38. Delivering Happiness: A Path to Profits, Passion, and Purpose

In this fast-paced and down-to-earth book, Zappos CEO Tony Hsieh shares the lessons he learned in business and life from his early days of starting worm farms and a pizza business (totally unrelated!) to building Zappos into a company that was acquired by Amazon in a deal valued at more than $1.2 billion. Delivering Happiness explains how to achieve success by combining people and profits, science and culture. The basic premise: When employees are happier at work, your business thrives. Tony’s book outlines his proven cultural frameworks to create a powerful corporate culture that delivers sustainable success.

39. Just Work – Get Sh*t Done, Fast & Fair

As a follow-up to her bestseller Radical Candor, Kim Scott wrote Just Work – a book to help everyone recognize, attack, and eliminate workplace injustice (and transform careers and organizations for the better in the process). Kim was inspired after getting feedback from underrepresented professionals who pointed out that not everyone is able to use the Radical Candor strategies equitably and equally. Just Work presents a practical framework that organization leaders and teammates can start using immediately to improve respect for everyone’s individuality and collaborate more effectively. The framework gets to the root causes of workplace injustice by distinguishing between bias, prejudice, and bullying – three very different ways that injustice manifests in work environments, each of which needs to be addressed differently. Kim also provides actionable responses for everyone: people who have been harmed, upstanders, people who cause harm, and organizational leaders.

Take a Journey Off the Beaten Track

40. Into The Woods: How Stories Work and Why We Tell Them

Required reading on all university writing degrees, Into the Woods is considered the foremost UK text on narrative structure. Written by John Yorke, creator of the BBC Writers’ Academy, this book gets to the heart of storytelling – why we love stories, how storytelling is hardwired into human perception, and what the story blueprint looks like. Based on decades of experience studying story structure and making film and TV drama watched by millions of people around the world, John crafts a guide that provides invaluable insight to anyone in the creative sector, from software developers to screenwriters.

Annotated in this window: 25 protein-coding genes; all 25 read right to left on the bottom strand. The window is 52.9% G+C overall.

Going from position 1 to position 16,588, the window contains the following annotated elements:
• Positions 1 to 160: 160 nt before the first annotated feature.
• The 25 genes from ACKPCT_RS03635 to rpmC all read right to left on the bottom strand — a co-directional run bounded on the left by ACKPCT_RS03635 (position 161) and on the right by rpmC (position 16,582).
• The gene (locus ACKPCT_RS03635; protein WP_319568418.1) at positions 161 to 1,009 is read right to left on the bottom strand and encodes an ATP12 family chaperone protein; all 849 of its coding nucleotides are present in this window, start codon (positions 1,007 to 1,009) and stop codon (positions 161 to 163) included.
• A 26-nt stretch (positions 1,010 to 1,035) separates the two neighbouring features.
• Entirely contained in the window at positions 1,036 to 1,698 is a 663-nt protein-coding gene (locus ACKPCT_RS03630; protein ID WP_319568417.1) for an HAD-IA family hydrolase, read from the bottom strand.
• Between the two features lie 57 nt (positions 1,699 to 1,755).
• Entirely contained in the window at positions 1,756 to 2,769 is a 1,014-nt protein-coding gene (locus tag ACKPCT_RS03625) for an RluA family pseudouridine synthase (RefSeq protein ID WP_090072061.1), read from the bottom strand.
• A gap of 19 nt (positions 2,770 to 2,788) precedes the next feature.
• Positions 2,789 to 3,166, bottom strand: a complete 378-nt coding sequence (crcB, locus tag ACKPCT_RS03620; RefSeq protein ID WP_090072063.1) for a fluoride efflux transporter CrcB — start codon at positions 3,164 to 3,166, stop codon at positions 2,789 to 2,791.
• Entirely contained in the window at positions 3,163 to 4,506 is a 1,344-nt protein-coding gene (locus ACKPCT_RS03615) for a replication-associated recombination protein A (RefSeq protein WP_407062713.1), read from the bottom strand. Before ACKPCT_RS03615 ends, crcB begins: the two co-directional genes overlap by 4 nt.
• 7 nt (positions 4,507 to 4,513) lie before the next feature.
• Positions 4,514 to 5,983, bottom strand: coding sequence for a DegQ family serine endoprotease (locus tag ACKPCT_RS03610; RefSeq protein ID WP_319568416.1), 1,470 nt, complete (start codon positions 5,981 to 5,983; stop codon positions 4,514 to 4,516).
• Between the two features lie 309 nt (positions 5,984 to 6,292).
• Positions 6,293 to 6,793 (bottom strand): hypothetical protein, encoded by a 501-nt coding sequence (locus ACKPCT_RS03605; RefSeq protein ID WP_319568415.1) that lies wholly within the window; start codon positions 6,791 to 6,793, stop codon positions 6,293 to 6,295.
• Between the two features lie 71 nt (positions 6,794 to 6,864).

41. Emergent Strategy: Shaping Change, Changing Worlds

The world is in a constant state of flux. Writer adrienne maree brown suggests that instead of steeling ourselves against inevitable change, we try to feel, map, assess, and learn from the patterns around us. Inspired by Octavia Butler’s work exploring the human relationship to change, Emergent Strategy is described as “radical self-help, society-help, and planet-help designed to shape the futures we want to live.” Based equally on science and science fiction, this visionary work has the power to transform in powerful and passionate ways.

42. A Primate's Memoir: Love, Death and Baboons

At the age of twenty-one, Brooklyn-born Robert M. Sapolsky realized his dream of traveling to remote Kenya to live with a troop of Savannah baboons. Today, Robert is a foremost science writer and recipient of a MacArthur Genius Grant. But for twenty-one years, he lived alone in the middle of the Serengeti with no electricity, running water, or phone service. His adventures include surviving countless scams, culinary atrocities, and a surreal kidnapping. But despite the hardships, Robert returns summer after summer to spend time with his adopted baboon troop. A coming-of-age story in the tradition of Jane Goodall and Dian Fossey, A Primate’s Memoir is at once exciting, hilarious, and poignant. It is one of the most engrossing and irreverent books on Africa and its wildlife.